Part of the reason behind the growing momentum for a "People's Vote" is the increasing possibility that Britain could crash out of the EU with no deal.

PM Theresa May admitted last week that talks with Brussels were at an "impasse" and repeated her threat to leave without a deal unless the EU accepts her proposals or comes up with a viable alternative.

Her speech prompted anger among campaigners for the rights of Britons living in the EU who were furious that the Prime Minister did not mention them in her speech.

At the same time anxiety levels have risen among Britons in France as the government publishes a series of impact notices aimed at warning the public of the knock-on effects of Britain and the EU not reaching a withdrawal deal.

They have been told that they could lose access to UK bank accounts, see their driving licences become invalid and face disruption on flights between the UK and the EU.

And all this while their future status in France has still not been guaranteed.

But Teresa Sorokin, from Brittany summed up the frustration of many Britons in France who simply wouldn't have a voice in any "People's Vote" despite having been promised one. She is one of thousands who have lived away from Britain for over 15 years, meaning they lose the right to vote.

"I voted remain and would do so again in a heartbeat but from this October I'm disenfranchised," she said.

"I'm incandescent that despite election promises, the referendum was called without first overturning the 15 year rule. Now I cannot imagine anyone sane still wanting Brexit after learning about the lies that brought about this dismal state of affairs."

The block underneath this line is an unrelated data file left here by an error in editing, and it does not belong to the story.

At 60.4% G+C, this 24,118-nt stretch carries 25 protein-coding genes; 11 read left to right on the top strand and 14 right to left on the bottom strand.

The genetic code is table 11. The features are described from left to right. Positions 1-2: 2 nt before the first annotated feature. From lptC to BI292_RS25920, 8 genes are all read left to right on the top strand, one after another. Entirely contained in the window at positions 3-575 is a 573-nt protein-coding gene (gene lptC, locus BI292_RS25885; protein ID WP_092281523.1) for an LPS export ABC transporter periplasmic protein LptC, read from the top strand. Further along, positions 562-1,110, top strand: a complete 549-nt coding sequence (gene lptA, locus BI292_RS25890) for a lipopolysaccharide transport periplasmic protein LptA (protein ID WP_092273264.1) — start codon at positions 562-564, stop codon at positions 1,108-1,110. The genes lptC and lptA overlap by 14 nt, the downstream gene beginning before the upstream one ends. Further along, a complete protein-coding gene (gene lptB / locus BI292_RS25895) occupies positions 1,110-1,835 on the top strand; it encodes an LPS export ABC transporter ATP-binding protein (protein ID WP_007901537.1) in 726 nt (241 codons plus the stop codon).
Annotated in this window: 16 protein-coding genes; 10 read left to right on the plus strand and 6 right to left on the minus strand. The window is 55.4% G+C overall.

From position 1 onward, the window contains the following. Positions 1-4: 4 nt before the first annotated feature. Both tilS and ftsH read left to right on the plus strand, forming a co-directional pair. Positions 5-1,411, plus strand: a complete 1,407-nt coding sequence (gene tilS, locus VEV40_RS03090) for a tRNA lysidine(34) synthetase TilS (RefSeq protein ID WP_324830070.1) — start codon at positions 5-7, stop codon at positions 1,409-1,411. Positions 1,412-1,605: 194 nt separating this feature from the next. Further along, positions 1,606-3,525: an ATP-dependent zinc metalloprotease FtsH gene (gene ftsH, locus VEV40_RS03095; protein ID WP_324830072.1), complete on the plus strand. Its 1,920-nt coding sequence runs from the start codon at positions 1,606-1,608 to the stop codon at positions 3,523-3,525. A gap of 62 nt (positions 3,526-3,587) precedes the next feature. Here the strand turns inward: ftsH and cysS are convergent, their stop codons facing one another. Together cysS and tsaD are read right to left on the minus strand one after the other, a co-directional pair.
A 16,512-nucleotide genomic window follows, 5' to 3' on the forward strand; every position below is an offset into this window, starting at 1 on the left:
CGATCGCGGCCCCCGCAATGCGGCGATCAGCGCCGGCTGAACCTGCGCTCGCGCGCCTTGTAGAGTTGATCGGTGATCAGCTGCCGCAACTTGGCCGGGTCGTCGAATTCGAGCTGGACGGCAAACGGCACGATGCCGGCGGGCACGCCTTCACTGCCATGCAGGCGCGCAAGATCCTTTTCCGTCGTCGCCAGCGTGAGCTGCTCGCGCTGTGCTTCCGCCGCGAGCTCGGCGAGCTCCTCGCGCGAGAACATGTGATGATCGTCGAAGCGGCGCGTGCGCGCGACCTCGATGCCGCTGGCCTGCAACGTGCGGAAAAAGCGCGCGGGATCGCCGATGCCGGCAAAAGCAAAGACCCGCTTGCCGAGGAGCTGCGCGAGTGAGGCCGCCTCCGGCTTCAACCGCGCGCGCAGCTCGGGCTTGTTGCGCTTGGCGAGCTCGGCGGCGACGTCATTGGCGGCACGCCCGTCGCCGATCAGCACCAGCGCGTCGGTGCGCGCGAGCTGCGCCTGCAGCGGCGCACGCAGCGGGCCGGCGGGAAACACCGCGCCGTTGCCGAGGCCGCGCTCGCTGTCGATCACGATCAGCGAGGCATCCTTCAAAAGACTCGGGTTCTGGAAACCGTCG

Yet some Britons in France remain wary about the idea of a second referendum, not least because it would allow hardline Brexiteers like Nigel Farage to take to the campaign trail once again. 

"I’m cynical about another vote though I would dearly like one. I suspect more untruths would be paraded by Brexiteers," said Jo Pocket who lives in Aude.

Many are also concerned that another referendum would sow more division between the two sides.

While others are simply wary that another vote could end in the same result.

Linda Lovelock from Dordogne added: "It's such an important issue with such enormous consequences that I think it needs further consideration. Whether it will result in a different outcome, I'm not so sure, as most people seem to be of the same opinion as before, but I still think it is necessary."

To avoid entrenching the already bitter divisions some argue that instead of another referendum it should be lawmakers in the UK parliament who bring a halt to Brexit.

"Parliament should just take the decision to remain as they actually know that this is the best thing for the people whose interests they were elected to stand up for and they have the time and resources to make an informed decision," said Chris Ashton from Lyon.

"Passing it back to the population is a cop out and a failure to do their job."